Sex gets attention. We are biologically determined to notice sex content as relevant – it’s about the survival of the species. After 50 years of testing ads, Gallup&Robinson could tell that “the use of the erotic is a significantly above-average technique in communicating with the marketplace”, “although one of the more dangerous for the advertiser”. Why?
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The vampire effect
Because of how men work. Almost half of them declare that they like sex-related campaigns. But it turns out that less than 10% of men exposed to the sexual ads were able to recall the brand that was advertised (compared to 19.8% for non-sexual ads).
In other words, erotic pictures suck up all the viewers’ attention, so they don’t notice anything else. Sex overshadows the message. Media Analyzer calls it “the vampire effect”.
Media Analyzer team also tried to see whether men and women perceive such ads differently. What they discovered? Most men won’t see the brand beyond the large chest, while women manage to read the text and look at the offer. Taking into consideration that such ads are mostly addressed to men, one might want to rethink the „sex sells” cliche. As Jef Richards said, “In advertising, sex sells. But only if you’re selling sex.” Or something that works great with sex.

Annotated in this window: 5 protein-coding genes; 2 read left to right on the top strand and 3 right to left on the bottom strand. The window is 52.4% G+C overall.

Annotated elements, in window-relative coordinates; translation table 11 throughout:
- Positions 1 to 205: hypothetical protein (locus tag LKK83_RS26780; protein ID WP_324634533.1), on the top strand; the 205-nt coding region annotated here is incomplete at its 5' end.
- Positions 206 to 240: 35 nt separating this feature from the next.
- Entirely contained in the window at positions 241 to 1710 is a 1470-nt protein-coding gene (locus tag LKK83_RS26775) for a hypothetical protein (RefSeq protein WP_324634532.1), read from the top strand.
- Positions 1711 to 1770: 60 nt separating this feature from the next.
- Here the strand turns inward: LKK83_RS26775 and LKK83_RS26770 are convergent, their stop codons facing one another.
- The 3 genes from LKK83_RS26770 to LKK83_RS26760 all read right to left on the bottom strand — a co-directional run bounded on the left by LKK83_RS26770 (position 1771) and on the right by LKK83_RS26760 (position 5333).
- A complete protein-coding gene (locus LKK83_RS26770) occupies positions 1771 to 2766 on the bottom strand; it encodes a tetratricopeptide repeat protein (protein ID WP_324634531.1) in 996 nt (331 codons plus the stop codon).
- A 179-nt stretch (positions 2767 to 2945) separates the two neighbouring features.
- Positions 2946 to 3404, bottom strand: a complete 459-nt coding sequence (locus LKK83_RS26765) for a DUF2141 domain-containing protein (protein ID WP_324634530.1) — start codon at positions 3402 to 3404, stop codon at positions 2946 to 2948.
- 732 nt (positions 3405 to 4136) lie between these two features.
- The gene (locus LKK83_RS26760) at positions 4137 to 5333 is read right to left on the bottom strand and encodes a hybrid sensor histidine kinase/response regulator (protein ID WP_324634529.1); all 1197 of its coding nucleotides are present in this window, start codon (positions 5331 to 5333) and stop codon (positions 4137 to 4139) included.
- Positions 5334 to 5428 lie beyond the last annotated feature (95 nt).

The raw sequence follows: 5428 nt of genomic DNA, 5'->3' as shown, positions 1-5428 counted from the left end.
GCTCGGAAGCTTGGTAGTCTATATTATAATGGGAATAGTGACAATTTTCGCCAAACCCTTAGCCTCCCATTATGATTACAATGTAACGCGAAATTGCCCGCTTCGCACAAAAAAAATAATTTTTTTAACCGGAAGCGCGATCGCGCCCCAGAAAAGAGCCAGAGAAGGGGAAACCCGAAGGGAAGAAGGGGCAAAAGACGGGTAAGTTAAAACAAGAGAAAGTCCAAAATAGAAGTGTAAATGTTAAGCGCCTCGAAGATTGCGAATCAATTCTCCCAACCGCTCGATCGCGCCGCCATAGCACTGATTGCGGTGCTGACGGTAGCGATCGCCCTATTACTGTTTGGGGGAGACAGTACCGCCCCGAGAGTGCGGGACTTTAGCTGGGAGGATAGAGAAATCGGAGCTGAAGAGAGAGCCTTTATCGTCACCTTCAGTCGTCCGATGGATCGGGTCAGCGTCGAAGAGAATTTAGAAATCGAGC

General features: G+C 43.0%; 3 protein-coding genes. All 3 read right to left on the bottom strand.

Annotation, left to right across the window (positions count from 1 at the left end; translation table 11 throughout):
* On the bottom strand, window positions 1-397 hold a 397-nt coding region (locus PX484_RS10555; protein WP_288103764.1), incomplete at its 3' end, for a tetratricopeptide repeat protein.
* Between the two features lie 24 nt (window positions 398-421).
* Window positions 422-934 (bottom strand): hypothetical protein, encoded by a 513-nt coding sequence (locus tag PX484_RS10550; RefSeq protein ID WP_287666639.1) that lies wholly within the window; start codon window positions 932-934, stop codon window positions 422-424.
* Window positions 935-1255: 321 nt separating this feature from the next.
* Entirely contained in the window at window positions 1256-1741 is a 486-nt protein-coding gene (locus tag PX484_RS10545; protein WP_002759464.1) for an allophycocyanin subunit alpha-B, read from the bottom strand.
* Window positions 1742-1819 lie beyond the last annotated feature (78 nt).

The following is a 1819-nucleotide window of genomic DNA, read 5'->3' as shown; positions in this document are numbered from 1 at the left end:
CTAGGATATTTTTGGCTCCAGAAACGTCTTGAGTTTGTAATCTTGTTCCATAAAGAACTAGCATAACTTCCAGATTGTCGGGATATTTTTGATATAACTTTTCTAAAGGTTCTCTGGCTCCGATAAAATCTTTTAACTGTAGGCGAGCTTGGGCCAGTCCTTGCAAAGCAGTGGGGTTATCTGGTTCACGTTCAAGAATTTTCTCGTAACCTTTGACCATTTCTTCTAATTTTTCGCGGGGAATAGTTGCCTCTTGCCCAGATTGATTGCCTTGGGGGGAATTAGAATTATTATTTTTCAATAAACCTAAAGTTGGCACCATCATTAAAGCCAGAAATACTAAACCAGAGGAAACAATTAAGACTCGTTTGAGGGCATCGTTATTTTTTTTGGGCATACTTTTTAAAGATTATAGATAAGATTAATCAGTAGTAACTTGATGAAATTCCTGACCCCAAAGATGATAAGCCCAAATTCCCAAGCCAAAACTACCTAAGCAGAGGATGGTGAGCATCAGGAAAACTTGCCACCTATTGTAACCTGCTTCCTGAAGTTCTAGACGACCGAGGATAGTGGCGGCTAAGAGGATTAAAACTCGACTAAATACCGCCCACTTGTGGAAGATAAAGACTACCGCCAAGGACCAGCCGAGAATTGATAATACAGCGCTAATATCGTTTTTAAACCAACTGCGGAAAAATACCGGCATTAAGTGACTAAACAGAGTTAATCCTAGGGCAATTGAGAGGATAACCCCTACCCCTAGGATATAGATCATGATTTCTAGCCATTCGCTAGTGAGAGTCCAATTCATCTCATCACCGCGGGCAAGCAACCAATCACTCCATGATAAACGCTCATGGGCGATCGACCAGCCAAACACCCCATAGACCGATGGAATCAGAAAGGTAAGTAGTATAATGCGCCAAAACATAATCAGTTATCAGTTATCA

What can you sell with sex?
Nevertheless, as much as 23% of print ads use sexual imagery, Tom Reichert‘s study indicates. The research also explains that although we can see more and more sex-related ads, the increase occurs only within the brands that have always employed erotic connotations. These branches are:
• health and hygiene
• drugs and medicine
According to Reichert, sex is primarily used to sell low-risk products bought on impulse. Other businesses risk at lot when entering the sexy zone, where “enticing” can quickly become “baffling” or even “desperate”.
Sexy ads for unsexy products
Now we have to head to the dark place. W will see some awkward attempts to sexualize something that should be left unsexy.
Below we give 3 examples that don’t need any commentary besides one: eroticism is a two-edged sword, and handling it requires a lot of precision.